The Power and Limitation of Lewis’ Trilemma

Teaching the Mere Christianity class this summer has given me the opportunity to work back through a classic. I’ve appreciated revisiting several parts of the book that had a profound effect on me when I first read it several years ago. And virtually every time I read Lewis, I’m reminded of his ability to say meaningful things in vibrant, memorable ways.

One example of this is what may be the most famous passage of Mere Christianity. Often dubbed the “Trilemma,” it reads as follows:

I am trying here to prevent anyone saying the really foolish thing that people often say about Him: I’m ready to accept Jesus as a great moral teacher, but I don’t accept his claim to be God. That is the one thing we must not say. A man who was merely a man and said the sort of things Jesus said would not be a great moral teacher. He would either be a lunatic—on the level with the man who says he is a poached egg—or else he would be the Devil of Hell. You must make your choice. Either this man was, and is, the Son of God, or else a madman or something worse. You can shut him up for a fool, you can spit at him and kill him as a demon or you can fall at his feet and call him Lord and God, but let us not come with any patronising nonsense about his being a great human teacher. He has not left that open to us.

Now quite aside from the fact that Lewis’ analogy of a man who thinks he’s a poached egg is likely forever burned in my memory, I think this paragraph represents an important plank in a persuasive defense of the Christian faith. It is not, however, the last word, particularly in the current cultural climate.

The problem lies along these lines: Lewis’ argument is formidable insofar as we consider the canonical gospels (Matthew, Mark, Luke, and John) as constituting the authoritative and reliable account of his words and actions. So long as that is a given, then Lewis’ point is powerful. I would readily argue that a close reading of the gospels demonstrates Jesus in fact claimed deity in any number of ways. And if he did, then it indeed follows that he is either right or wrong, leading to possibilities and, I would certainly argue, the conclusion that Lewis mentions in the passage above.

But suppose Jesus really didn’t say the things we read in the Bible. Suppose he didn’t really do the amazing things detailed in the gospel accounts. Often driven by a considerable array of ideological and methodological presuppositions, modern skepticism offers that the biblical accounts have accrued a good many legendary elements as the actual events have receded into the past. Well meaning, if overly zealous followers of Jesus sought to make him into much more than he ever claimed for himself. Or perhaps a cabal of manipulative men, in what might have been a thinly veiled grab for power and influence, invented a compelling fiction (at least to ancient ears) of their teacher after he’d been unceremoniously executed by the authorities. And by the way, why should we limit ourselves to these four accounts of Jesus life? Then there is also the question of simple human error—a reality we are all intimately familiar with—in regard to the transmission of the gospel texts. In light of these problematic variables, the truth about Jesus must now be extracted from various layers of myth and error. Consequently, we need not be confined by Lewis’ stark options. The comfortable view of Jesus as inspiring moral teacher is back on the table.*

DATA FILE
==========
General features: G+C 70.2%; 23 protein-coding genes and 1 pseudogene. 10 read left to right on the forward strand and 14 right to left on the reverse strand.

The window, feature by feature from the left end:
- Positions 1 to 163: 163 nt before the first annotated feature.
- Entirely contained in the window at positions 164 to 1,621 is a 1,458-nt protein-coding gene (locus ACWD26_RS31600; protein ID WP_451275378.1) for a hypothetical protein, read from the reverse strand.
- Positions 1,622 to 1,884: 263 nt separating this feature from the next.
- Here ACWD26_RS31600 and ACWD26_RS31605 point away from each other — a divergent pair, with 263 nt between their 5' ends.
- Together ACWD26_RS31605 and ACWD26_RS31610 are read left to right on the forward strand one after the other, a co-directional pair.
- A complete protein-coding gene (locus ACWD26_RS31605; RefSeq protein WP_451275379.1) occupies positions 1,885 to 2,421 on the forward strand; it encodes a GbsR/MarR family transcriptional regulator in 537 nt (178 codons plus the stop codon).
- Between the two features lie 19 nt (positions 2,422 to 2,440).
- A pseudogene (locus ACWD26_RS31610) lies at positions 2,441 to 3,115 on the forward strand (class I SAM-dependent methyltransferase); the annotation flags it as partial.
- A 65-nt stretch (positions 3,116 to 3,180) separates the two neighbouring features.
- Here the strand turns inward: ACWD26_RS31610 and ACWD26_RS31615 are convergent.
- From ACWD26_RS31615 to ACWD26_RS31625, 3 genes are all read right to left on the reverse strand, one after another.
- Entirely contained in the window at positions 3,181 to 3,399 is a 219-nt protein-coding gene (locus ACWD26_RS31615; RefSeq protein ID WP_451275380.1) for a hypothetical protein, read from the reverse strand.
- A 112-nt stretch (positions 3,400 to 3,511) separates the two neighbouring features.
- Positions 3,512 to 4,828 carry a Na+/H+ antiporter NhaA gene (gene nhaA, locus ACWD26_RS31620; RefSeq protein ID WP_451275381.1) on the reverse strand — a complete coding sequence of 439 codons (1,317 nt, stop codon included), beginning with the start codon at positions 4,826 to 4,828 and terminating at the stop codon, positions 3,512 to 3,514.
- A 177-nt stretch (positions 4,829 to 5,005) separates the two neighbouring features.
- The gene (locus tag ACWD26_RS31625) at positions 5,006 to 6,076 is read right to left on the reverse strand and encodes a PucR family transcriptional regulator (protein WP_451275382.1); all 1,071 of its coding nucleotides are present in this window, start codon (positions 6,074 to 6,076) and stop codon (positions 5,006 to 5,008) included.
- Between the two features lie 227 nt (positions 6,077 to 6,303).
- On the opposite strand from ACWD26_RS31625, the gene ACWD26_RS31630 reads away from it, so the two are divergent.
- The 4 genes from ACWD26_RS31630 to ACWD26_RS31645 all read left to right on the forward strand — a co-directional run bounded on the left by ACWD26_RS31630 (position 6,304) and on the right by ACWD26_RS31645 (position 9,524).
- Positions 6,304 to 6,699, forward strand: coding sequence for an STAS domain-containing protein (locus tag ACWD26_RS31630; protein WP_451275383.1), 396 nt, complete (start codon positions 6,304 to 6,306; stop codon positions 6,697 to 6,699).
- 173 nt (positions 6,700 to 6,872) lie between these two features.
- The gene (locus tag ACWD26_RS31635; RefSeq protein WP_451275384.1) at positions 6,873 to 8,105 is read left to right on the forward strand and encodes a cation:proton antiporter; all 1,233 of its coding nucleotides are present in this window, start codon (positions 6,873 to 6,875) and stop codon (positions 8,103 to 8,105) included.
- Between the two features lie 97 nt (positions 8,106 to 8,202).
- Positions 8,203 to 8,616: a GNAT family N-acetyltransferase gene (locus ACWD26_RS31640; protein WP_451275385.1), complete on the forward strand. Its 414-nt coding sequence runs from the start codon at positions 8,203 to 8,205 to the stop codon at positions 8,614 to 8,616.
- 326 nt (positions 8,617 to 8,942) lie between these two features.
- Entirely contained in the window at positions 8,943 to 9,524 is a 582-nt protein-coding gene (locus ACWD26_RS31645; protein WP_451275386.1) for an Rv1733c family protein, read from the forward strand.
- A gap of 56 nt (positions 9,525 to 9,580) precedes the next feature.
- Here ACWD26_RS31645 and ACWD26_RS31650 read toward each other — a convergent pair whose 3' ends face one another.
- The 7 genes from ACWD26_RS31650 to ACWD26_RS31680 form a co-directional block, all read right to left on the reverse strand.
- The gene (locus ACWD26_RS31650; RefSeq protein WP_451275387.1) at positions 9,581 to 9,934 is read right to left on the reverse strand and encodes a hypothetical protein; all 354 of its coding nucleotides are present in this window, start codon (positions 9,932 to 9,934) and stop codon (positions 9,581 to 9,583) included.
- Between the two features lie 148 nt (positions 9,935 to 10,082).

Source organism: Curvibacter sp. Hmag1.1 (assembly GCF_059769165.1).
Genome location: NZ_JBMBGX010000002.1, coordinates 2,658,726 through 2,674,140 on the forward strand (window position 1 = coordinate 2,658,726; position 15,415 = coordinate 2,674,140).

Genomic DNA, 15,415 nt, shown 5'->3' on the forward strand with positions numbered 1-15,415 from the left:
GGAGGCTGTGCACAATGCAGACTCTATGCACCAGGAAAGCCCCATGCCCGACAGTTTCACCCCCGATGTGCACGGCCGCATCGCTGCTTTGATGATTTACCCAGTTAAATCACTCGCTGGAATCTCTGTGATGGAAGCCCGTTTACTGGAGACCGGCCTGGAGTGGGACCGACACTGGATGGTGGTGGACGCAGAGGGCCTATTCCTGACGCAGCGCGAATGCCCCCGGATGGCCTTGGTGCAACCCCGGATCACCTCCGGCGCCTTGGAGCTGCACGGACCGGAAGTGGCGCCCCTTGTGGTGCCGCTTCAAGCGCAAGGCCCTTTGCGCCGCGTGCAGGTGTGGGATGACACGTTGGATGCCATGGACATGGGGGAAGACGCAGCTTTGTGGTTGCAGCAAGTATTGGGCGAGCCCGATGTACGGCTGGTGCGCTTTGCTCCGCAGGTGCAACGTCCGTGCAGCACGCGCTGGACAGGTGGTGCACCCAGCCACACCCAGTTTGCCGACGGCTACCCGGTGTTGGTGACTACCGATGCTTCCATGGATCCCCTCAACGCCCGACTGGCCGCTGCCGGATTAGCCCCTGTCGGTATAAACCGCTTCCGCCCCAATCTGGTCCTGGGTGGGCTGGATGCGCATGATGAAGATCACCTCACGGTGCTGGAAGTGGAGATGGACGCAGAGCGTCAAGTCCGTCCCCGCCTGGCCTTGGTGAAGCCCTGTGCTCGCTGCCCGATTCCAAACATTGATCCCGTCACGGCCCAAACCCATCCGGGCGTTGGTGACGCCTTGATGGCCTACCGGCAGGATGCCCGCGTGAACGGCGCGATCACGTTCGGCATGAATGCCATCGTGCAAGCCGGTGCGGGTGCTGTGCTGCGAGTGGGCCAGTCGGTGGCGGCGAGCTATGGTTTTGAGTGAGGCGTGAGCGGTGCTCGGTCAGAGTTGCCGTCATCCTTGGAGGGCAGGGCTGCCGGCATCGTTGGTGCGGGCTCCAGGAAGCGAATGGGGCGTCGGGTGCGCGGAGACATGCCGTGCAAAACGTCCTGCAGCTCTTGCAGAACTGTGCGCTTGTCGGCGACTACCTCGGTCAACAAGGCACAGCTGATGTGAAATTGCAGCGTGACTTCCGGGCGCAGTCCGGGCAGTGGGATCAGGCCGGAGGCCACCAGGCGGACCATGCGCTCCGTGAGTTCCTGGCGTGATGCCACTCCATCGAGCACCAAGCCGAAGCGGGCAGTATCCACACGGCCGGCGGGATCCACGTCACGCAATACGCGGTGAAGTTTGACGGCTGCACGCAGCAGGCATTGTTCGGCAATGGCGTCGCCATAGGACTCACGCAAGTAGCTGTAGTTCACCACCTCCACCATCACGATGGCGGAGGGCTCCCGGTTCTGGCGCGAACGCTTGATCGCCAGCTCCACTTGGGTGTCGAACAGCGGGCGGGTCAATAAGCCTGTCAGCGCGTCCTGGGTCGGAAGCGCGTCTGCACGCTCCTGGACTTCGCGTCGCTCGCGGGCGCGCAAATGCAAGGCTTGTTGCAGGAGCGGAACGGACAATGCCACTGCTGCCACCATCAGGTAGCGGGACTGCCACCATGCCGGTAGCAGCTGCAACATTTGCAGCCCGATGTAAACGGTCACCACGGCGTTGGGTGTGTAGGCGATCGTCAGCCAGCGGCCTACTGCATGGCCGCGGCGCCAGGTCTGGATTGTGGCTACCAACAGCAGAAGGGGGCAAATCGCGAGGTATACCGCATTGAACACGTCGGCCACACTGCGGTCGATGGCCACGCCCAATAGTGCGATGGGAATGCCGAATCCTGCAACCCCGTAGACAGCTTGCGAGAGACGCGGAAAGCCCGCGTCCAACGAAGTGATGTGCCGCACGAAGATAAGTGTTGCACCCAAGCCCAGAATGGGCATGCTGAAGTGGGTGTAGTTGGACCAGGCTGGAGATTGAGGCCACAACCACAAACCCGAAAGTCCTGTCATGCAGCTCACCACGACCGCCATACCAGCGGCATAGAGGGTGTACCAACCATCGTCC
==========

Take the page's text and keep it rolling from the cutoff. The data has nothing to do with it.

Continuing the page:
*I should also mention that this Jesus inevitably possesses a particularly modern notion of tolerance, i.e., not “I’m convinced you’re wrong but will treat you with respect anyway” but rather “all positions are equally viable.” Of course, many have observed that adherents of the latter perspective are often surprisingly intolerant of at least one group: those who don’t believe all positions are equally viable. Ah, the hobgoblin of consistency.

Rest assured, I believe all of these (often legitimate) objections to the reliability of the gospel accounts have good answers. But for Lewis’ argument to enjoy its full force, they must be addressed. I’ve mentioned it a few times in this space before, but Lee Stroebel’s The Case for Christ, containing interviews with several accomplished Christian scholars from various disciplines, is an excellent and readable introduction to many of the relevant issues.

I’ll close by saying this: in a backhand way, the objections to the gospel accounts underscore the persuasiveness of Lewis’ argument. As I said before, if you do acknowledge the gospels’ reliability, taking their message seriously and reading them in light of their own historical and cultural context, then it is difficult to escape the reality that Jesus is as Lewis and the rest of historic, orthodox Christianity has conceived him: God incarnate. But if that’s true, then Jesus is not merely a well-respected but easily ignored teacher. He’s our Sovereign Lord, laying claim to all of who we are. And though doing so constitutes the central human tragedy, you can see why we just might be tempted to explain that away.

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